13. POSSIBILITIES OF COLORS EMITTED BY A COMPUTER When two bits are used, the computer can count to four. It can identify four discrete colors or tones. Adding an additional bit raises the possible number of colors by a power of two. Many computers use 8 bits to represent color values. This means that a single pixel can represent 28 or 256 individual colors. Most digital imaging applications use 24-bit color. Three channels of 8-bit color are intermixed. Since each channel has 256 values, the total is 2563 which is 16.7 million color values.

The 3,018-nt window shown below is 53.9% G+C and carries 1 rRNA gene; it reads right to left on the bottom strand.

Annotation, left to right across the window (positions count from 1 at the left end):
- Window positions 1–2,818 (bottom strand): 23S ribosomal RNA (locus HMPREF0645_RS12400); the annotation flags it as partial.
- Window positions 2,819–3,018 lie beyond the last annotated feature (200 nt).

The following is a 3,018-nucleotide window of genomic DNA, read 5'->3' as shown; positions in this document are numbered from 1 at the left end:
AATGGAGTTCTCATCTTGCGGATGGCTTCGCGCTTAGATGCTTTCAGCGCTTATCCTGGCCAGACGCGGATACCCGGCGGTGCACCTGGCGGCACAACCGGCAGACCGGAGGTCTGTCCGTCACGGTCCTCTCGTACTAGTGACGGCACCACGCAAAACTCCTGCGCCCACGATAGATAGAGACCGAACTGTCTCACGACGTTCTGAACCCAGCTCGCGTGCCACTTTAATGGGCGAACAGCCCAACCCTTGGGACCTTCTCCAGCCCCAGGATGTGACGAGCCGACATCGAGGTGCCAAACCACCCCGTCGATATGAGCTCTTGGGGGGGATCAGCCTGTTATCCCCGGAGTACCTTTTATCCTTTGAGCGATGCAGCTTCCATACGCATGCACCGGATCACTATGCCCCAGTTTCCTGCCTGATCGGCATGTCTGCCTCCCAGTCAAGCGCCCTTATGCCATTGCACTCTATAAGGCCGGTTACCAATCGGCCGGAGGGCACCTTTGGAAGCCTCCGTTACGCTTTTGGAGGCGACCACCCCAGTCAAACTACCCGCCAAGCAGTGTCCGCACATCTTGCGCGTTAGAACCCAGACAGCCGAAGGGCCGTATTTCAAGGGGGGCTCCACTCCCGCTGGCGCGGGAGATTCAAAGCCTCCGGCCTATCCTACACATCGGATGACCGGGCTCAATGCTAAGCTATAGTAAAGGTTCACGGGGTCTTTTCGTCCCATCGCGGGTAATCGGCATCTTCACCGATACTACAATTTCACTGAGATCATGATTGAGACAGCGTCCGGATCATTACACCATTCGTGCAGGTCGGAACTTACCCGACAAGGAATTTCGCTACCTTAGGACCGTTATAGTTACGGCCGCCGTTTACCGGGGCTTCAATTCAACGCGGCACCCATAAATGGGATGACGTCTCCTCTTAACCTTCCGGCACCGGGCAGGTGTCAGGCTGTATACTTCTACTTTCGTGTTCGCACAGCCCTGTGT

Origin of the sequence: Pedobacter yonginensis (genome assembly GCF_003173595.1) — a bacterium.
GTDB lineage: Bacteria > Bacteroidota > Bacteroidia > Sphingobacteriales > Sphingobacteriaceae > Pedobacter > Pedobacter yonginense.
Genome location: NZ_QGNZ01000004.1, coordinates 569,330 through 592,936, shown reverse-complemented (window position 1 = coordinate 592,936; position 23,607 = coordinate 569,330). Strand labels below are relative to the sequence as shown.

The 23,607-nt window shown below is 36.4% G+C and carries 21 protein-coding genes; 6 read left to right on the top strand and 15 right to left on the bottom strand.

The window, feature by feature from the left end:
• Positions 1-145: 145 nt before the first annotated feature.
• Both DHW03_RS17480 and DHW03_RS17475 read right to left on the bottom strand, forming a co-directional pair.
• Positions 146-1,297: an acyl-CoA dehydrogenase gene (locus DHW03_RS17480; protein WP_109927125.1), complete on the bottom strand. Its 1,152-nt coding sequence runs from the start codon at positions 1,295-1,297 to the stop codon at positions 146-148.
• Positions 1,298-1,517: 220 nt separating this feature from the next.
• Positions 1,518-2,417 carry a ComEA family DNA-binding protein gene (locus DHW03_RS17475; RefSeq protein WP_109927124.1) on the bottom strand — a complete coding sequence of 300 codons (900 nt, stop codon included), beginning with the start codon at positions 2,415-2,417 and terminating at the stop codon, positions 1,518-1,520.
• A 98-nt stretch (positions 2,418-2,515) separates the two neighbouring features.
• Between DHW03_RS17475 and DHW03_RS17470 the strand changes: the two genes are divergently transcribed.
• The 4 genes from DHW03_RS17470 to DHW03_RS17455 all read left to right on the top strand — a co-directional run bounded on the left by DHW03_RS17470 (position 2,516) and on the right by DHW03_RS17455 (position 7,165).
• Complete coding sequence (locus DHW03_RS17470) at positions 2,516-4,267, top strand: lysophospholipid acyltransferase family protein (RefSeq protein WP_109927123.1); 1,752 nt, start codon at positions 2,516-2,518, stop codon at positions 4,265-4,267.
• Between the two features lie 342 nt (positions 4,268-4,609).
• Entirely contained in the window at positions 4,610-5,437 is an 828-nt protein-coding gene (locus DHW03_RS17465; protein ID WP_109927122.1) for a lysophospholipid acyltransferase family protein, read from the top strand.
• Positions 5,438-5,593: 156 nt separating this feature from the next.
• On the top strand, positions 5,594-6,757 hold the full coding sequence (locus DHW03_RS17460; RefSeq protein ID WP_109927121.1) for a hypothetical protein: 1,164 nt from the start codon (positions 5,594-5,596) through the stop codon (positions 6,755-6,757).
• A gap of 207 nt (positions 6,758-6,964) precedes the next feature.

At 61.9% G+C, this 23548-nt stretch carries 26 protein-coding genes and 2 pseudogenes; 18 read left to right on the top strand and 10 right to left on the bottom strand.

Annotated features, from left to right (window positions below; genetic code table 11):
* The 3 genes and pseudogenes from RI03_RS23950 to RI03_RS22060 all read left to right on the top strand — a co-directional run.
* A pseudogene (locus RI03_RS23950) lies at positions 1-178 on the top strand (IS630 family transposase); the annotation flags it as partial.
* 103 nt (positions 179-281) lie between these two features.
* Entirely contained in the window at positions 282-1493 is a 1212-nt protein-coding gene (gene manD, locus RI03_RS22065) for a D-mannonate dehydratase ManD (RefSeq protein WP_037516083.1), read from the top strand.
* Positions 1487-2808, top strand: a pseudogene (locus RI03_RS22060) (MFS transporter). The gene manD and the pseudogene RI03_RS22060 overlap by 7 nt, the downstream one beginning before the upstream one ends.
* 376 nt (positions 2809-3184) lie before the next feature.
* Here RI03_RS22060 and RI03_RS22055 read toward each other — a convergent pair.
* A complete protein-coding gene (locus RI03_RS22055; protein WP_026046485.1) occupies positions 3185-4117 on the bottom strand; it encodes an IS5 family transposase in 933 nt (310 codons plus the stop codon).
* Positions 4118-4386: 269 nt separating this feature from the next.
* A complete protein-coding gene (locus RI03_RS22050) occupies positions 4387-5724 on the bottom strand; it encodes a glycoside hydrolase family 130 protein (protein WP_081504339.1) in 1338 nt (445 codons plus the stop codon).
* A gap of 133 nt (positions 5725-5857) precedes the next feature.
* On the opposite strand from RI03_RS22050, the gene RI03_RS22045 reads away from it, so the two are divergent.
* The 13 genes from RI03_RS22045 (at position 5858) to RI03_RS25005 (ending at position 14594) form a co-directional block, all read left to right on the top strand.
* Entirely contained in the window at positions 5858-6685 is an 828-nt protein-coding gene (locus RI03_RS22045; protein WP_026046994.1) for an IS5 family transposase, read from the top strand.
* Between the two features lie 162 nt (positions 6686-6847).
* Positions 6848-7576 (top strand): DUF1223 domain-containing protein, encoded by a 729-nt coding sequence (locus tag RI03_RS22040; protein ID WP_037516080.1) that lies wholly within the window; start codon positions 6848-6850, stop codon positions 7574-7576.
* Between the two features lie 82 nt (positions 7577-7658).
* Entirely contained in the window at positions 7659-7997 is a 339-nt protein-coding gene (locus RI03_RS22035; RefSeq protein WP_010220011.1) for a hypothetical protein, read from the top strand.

14. END NOTES The Eye is the organ of sight. Eyes enable people to perform daily tasks and to learn about the world that surrounds them. Sight, or vision, is a rapidly occurring process that involves continuous interaction between the eye, the nervous system, and the brain. When someone looks at an object, what he/she is really seeing is the light that the object reflects, or gives off. This reflected light passes through the lens and falls on to the retina of the eye. Here, the light induces nerve impulses that travel through the optic nerve to the brain, where it makes an image of the object, and then that image is passed on to muscles and glands. The eye is well protected. It lies within a bony socket of the skull. The eyelids guard it in front. They blink an average of once every six seconds. This washes the eye with the salty secretion from the tear, or lachrymal, glands. Each tear gland is about the size and shape of an almond. These glands are located behind the upper eyelid at the outer corner of the eye. After passing over the eye, the liquid from the gland is drained into the nose through the tear duct at the inner corner of the